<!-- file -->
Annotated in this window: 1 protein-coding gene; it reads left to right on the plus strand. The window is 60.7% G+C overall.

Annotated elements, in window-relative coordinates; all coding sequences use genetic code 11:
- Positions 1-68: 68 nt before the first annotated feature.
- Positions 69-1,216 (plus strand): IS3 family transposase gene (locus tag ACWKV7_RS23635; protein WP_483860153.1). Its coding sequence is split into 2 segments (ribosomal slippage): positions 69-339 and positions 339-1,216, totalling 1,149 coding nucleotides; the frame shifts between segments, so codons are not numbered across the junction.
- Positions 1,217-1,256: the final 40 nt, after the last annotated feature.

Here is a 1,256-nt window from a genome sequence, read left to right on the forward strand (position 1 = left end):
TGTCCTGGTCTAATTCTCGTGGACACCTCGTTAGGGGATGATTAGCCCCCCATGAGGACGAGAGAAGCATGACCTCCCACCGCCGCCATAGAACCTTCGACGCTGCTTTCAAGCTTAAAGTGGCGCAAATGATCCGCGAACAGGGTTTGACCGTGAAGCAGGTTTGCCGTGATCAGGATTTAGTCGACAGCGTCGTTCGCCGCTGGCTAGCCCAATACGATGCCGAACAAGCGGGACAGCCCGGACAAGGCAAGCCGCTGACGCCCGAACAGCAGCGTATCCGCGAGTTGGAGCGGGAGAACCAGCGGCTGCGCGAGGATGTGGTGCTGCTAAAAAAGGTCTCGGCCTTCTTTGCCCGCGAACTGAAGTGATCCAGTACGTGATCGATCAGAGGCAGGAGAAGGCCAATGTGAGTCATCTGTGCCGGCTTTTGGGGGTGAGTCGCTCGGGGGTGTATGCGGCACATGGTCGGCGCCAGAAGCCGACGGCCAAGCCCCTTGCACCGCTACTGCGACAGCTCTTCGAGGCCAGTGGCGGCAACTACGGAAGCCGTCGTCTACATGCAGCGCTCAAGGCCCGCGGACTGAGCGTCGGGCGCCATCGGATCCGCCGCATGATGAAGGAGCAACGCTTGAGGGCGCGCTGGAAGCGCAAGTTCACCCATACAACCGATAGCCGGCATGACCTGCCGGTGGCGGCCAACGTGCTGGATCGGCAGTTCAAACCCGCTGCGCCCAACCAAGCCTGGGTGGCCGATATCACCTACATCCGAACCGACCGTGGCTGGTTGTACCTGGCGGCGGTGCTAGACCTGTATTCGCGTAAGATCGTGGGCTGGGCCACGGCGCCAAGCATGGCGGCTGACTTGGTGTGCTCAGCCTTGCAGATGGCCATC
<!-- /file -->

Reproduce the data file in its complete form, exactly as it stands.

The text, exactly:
Annotated in this window: 1 protein-coding gene; it reads left to right on the plus strand. The window is 60.7% G+C overall.

Annotated elements, in window-relative coordinates; all coding sequences use genetic code 11:
- Positions 1-68: 68 nt before the first annotated feature.
- Positions 69-1,216 (plus strand): IS3 family transposase gene (locus tag ACWKV7_RS23635; protein WP_483860153.1). Its coding sequence is split into 2 segments (ribosomal slippage): positions 69-339 and positions 339-1,216, totalling 1,149 coding nucleotides; the frame shifts between segments, so codons are not numbered across the junction.
- Positions 1,217-1,256: the final 40 nt, after the last annotated feature.

Here is a 1,256-nt window from a genome sequence, read left to right on the forward strand (position 1 = left end):
TGTCCTGGTCTAATTCTCGTGGACACCTCGTTAGGGGATGATTAGCCCCCCATGAGGACGAGAGAAGCATGACCTCCCACCGCCGCCATAGAACCTTCGACGCTGCTTTCAAGCTTAAAGTGGCGCAAATGATCCGCGAACAGGGTTTGACCGTGAAGCAGGTTTGCCGTGATCAGGATTTAGTCGACAGCGTCGTTCGCCGCTGGCTAGCCCAATACGATGCCGAACAAGCGGGACAGCCCGGACAAGGCAAGCCGCTGACGCCCGAACAGCAGCGTATCCGCGAGTTGGAGCGGGAGAACCAGCGGCTGCGCGAGGATGTGGTGCTGCTAAAAAAGGTCTCGGCCTTCTTTGCCCGCGAACTGAAGTGATCCAGTACGTGATCGATCAGAGGCAGGAGAAGGCCAATGTGAGTCATCTGTGCCGGCTTTTGGGGGTGAGTCGCTCGGGGGTGTATGCGGCACATGGTCGGCGCCAGAAGCCGACGGCCAAGCCCCTTGCACCGCTACTGCGACAGCTCTTCGAGGCCAGTGGCGGCAACTACGGAAGCCGTCGTCTACATGCAGCGCTCAAGGCCCGCGGACTGAGCGTCGGGCGCCATCGGATCCGCCGCATGATGAAGGAGCAACGCTTGAGGGCGCGCTGGAAGCGCAAGTTCACCCATACAACCGATAGCCGGCATGACCTGCCGGTGGCGGCCAACGTGCTGGATCGGCAGTTCAAACCCGCTGCGCCCAACCAAGCCTGGGTGGCCGATATCACCTACATCCGAACCGACCGTGGCTGGTTGTACCTGGCGGCGGTGCTAGACCTGTATTCGCGTAAGATCGTGGGCTGGGCCACGGCGCCAAGCATGGCGGCTGACTTGGTGTGCTCAGCCTTGCAGATGGCCATC